The Access System enables you to control who is allowed to access data. You can create access policies that extend beyond the Identity System applications. For example, if you have an online benefits system, you can configure access policies that only permit employees to view portions of the benefits Web site that are relevant to them. Or you can configure access policies so that external customers are allowed to see your inventory Web pages but not other corporate information.

Table 1-2 provides an overview of configuring the Access System.

Table 1-2 Overview of Access System Policy-Related Configuration

Perform this task Description Read

Enter host IDs

Map host name variations to a single Web server instance. This ensures that the Access System can process variations in information that it receives when users request resources.

"Using Host Identifiers"

Create a policy domain and define resources to protect

A resource is something you want to protect, such as a Web page, plus the actions applied to that item, for instance, an update.

A policy domain is a logical set of resources identified by fully qualified path names or URLs that you want to protect, plus the rules for protection, policies for protection, and administrative rights.

"Protecting Resources with Policy Domains"

Create policies for URL patterns

Default rules apply blanket coverage for all of the URLs in a policy domain.

You can, however, specify individual policies with their own authorization, authentication, and auditing rules for URL patterns and functions such as HTTP get, put, and so on.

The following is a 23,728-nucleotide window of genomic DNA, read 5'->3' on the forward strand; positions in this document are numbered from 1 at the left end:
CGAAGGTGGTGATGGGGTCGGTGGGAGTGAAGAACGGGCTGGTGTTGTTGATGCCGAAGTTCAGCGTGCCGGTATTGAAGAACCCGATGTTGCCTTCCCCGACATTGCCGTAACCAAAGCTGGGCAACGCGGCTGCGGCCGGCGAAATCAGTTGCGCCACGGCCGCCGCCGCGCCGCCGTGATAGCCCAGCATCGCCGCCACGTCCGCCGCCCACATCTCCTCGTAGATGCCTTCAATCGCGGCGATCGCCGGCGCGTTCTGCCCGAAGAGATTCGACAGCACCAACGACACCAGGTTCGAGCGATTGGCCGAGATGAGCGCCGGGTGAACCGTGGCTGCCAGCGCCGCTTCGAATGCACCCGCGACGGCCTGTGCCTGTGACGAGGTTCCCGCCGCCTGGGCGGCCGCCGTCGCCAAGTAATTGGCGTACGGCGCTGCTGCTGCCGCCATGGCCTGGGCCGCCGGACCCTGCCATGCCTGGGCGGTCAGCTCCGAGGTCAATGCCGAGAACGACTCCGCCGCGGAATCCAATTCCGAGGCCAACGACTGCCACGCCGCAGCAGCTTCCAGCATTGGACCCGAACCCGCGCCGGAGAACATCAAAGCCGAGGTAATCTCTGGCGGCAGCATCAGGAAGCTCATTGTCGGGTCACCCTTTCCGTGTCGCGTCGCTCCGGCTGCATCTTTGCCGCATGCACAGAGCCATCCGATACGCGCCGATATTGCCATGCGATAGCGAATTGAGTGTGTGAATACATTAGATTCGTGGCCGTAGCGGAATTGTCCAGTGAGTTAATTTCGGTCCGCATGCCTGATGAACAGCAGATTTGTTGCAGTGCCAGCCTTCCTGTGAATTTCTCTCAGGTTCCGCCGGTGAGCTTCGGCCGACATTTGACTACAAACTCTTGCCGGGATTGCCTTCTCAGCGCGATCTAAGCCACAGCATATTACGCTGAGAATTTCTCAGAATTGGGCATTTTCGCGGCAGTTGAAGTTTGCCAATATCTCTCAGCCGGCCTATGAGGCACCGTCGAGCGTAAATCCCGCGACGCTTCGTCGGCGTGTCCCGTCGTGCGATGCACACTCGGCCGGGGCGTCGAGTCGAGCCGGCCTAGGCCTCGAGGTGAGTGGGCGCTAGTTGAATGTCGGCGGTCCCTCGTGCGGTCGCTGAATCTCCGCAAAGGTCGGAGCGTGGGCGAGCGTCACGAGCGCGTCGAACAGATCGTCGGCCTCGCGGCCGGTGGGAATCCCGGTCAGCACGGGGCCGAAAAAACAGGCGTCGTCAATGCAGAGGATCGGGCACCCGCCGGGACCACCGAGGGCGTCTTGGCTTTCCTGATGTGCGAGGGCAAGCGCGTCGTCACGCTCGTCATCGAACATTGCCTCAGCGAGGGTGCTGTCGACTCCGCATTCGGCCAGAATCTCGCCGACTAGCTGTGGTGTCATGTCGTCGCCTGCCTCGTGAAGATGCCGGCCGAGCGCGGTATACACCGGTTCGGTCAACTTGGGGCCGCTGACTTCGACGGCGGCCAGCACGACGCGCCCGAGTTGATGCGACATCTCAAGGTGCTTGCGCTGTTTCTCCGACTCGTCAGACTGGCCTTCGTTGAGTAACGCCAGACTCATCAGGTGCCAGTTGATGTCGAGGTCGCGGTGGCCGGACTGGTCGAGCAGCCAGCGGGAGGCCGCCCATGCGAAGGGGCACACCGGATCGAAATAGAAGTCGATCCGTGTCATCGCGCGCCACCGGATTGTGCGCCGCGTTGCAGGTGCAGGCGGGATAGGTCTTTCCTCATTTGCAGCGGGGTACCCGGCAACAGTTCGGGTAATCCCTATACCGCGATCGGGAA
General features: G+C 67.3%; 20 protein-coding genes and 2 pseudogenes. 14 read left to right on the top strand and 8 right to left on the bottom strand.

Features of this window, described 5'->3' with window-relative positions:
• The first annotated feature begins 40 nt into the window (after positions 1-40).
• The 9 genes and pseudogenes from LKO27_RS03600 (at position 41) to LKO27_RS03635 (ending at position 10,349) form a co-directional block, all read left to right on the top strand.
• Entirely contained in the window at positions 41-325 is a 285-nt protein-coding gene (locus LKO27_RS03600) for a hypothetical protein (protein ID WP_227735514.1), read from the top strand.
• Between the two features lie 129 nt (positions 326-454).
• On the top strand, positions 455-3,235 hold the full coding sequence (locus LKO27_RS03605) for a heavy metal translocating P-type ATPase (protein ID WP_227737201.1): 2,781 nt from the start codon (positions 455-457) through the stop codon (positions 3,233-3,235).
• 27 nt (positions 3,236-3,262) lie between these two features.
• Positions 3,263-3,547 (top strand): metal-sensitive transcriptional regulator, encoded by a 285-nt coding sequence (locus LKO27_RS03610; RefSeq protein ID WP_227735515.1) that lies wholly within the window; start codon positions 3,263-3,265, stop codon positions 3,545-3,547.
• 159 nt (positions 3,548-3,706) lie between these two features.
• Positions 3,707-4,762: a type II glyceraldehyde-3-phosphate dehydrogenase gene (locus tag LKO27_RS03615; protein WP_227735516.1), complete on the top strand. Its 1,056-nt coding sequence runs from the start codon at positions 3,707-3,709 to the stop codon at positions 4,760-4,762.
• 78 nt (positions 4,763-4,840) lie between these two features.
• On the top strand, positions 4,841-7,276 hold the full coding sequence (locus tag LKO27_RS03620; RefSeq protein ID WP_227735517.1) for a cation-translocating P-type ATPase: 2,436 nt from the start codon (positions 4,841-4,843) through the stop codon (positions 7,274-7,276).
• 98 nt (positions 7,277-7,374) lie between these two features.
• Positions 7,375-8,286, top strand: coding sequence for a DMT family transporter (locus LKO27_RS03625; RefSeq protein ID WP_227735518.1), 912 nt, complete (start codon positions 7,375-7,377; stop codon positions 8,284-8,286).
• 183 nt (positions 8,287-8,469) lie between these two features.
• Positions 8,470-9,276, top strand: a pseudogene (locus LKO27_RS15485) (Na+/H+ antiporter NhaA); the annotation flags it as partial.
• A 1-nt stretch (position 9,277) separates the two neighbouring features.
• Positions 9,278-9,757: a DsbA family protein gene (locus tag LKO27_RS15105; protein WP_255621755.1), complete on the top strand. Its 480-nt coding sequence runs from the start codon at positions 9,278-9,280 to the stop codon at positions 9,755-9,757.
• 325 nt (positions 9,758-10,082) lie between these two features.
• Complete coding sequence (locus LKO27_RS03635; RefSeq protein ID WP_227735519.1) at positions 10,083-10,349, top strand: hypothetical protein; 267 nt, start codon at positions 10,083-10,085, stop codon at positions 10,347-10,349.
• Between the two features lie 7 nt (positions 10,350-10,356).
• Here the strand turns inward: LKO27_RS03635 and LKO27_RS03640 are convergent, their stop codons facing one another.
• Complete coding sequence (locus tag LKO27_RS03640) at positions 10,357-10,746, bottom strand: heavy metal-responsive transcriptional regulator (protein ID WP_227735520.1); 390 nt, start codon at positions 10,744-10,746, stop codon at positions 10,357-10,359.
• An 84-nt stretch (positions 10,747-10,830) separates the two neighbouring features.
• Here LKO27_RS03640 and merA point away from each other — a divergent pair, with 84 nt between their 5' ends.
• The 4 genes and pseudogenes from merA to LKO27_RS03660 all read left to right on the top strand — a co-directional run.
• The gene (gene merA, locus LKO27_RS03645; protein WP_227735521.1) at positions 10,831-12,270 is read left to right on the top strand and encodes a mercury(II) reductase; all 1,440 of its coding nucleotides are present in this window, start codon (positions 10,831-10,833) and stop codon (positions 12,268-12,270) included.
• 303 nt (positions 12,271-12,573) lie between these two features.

"About Policy Domains and Their Policies"

Create an authentication scheme

Validate the identities of people who want to access your resources. Define the method of authentication (for instance, x.509 certificates), the plug-in used to map authentication credentials to a user's identity in the directory, and mapping to the user's DN in the directory.

"Configuring User Authentication"

Create an authorization scheme

Determine if people with valid credentials are permitted (authorized) to access particular resources, and possibly perform additional actions depending on the authorization rules.

"Configuring User Authorization"

Create a master audit rule

The Access System must have a Master Audit Rule to begin adding data to the audit log file.

The audit log file records administrative events such as clearing data from caches.

"About the Master Audit Rule".

Configure single sign-on

Single sign-on allows users to authenticate to multiple applications with one login.

"Configuring Single Sign-On"

Create a shared secret

The shared secret is used to generate the key that encrypts cookies sent between the WebGate and the user's browser.

"Creating a Shared Secret Key"


Note that before you define your policy domains and policies you may want to have already defined a few Access Administrators and configured at least one Access Server and WebGate, as mentioned in Table 1-3.

1.5 About Configuring and Managing the Access System Components

You configure the Access System by defining people who can serve as administrators, adding system components such as Access Servers and AccessGates, and setting basic system parameters.

You also manage the Access System by adding more servers, by defining caching parameters, and by extending your access policies using custom plug-ins. Table 1-3 provides an overview of managing the Access System.

Table 1-3 Overview of Managing the Access System

To perform this task Read

Configure Access Administrators

"Configuring Access Administrators and Server Settings"

Configure server settings

"Configuring Access Administrators and Server Settings"

Configure AccessGates and Access Servers

"Configuring WebGates and Access Servers"

Add Access Servers

Oracle Access Manager Installation Guide. To ease this process, you may choose to add more Access Servers using silent installation or cloning, as described in the Oracle Access Manager Installation Guide.

Install Access Manager SDK

Oracle Access Manager Developer Guide

Add non-HTTP access clients

Oracle Access Manager Developer Guide

Manage caching

Oracle Access Manager Deployment Guide